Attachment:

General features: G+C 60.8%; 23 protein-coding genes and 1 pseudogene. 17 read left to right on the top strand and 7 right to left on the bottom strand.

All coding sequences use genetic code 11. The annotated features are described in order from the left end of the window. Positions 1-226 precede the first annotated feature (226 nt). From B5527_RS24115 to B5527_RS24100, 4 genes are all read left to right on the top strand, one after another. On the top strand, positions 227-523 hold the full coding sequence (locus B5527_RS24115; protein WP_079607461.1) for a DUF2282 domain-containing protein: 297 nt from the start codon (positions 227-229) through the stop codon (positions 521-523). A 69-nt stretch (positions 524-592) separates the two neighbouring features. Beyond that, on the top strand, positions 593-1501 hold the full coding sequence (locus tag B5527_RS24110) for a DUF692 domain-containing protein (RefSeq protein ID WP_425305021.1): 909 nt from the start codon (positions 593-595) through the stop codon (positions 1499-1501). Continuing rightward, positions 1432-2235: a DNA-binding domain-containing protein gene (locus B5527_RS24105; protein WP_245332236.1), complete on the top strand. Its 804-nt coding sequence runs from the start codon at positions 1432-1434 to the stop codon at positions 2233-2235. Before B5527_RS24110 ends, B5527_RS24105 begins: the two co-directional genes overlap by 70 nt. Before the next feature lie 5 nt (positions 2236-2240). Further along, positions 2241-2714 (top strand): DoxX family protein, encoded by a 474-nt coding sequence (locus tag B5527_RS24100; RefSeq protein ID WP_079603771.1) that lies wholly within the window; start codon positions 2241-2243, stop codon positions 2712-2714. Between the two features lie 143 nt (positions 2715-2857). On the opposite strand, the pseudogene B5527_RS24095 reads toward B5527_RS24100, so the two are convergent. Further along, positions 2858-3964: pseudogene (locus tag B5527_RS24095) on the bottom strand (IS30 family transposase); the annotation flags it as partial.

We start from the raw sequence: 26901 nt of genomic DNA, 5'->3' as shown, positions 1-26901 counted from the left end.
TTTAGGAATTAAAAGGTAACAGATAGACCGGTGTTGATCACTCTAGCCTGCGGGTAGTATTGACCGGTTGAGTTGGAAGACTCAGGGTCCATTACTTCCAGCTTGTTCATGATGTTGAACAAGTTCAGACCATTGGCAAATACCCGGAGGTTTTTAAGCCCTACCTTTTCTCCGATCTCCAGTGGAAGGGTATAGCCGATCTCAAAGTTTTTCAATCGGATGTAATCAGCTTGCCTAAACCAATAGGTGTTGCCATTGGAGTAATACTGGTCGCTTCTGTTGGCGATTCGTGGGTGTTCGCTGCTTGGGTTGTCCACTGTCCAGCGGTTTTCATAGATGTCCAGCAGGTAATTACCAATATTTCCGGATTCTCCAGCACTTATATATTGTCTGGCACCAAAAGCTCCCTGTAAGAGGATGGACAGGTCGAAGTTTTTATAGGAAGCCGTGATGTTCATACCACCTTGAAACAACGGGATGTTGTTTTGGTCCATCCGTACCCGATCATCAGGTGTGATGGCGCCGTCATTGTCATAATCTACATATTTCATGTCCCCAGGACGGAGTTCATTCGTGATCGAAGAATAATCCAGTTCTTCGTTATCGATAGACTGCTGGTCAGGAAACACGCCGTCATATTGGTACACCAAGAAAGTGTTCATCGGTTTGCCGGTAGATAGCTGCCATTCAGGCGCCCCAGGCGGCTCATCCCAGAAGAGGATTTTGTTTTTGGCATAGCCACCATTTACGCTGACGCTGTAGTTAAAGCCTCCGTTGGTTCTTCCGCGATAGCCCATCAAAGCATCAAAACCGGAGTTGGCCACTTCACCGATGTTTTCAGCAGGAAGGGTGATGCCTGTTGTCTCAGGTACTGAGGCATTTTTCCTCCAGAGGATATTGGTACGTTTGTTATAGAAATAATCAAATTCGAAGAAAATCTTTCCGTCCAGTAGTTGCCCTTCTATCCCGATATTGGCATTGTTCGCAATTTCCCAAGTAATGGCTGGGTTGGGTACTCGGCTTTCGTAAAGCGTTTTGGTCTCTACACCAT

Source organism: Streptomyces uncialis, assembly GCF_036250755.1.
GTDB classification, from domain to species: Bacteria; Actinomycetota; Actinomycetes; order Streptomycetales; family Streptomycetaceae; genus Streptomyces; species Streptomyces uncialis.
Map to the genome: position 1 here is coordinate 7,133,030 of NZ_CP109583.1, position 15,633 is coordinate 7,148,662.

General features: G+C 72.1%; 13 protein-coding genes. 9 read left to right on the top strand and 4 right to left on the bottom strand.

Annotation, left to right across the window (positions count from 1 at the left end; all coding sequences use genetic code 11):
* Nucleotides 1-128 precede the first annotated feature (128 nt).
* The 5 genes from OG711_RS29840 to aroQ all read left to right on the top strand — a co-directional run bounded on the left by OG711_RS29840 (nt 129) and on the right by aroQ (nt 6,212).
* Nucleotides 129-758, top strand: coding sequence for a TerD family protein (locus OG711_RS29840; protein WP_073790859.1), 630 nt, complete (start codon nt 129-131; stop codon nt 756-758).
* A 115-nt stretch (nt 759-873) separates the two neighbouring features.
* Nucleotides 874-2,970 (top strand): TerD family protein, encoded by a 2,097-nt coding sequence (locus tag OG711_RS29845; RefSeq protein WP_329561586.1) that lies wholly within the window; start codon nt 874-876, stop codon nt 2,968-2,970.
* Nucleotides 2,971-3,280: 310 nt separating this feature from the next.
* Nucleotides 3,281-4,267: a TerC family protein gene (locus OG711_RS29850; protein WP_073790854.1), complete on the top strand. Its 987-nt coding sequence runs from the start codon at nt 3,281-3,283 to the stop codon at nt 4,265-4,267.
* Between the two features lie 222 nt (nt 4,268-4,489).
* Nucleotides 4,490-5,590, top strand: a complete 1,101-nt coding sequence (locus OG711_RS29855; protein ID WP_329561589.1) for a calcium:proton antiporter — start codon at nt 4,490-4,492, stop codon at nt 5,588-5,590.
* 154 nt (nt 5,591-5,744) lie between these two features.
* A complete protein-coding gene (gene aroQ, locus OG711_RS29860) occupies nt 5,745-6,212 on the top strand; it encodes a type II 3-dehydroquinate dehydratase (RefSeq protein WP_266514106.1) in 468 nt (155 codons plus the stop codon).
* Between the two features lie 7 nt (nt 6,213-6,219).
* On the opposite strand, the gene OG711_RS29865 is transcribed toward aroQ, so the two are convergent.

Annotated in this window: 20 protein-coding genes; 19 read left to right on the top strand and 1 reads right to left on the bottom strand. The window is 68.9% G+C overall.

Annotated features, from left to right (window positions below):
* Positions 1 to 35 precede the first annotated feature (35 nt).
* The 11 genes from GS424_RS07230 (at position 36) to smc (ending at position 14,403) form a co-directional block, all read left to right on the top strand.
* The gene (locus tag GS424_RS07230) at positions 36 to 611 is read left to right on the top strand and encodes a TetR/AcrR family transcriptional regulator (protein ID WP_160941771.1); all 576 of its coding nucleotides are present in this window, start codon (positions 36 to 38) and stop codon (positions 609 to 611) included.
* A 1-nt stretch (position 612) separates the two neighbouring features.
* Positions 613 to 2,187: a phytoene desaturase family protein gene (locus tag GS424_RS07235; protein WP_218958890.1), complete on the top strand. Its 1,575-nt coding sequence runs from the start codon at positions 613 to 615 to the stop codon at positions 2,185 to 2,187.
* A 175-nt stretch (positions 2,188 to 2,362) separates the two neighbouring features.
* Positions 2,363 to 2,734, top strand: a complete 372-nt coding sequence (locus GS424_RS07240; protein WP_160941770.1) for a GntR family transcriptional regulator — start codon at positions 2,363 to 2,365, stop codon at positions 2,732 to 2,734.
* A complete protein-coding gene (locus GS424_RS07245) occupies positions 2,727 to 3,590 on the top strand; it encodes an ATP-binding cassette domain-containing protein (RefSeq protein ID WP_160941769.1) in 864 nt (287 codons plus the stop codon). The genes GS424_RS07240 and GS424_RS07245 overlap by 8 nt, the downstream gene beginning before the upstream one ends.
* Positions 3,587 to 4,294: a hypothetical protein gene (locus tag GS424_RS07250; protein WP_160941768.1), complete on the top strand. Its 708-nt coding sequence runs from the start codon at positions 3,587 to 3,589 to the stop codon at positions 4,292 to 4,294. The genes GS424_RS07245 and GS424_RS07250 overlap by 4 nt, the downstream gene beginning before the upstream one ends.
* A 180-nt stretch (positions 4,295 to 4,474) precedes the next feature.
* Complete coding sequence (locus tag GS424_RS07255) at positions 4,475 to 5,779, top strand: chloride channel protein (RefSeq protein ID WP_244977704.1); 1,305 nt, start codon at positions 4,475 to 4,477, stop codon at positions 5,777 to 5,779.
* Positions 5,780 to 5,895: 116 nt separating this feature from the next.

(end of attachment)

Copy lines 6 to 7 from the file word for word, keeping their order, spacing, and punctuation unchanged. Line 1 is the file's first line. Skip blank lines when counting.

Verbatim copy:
GTDB classification, from domain to species: Bacteria; Actinomycetota; Actinomycetes; order Streptomycetales; family Streptomycetaceae; genus Streptomyces; species Streptomyces uncialis.
Map to the genome: position 1 here is coordinate 7,133,030 of NZ_CP109583.1, position 15,633 is coordinate 7,148,662.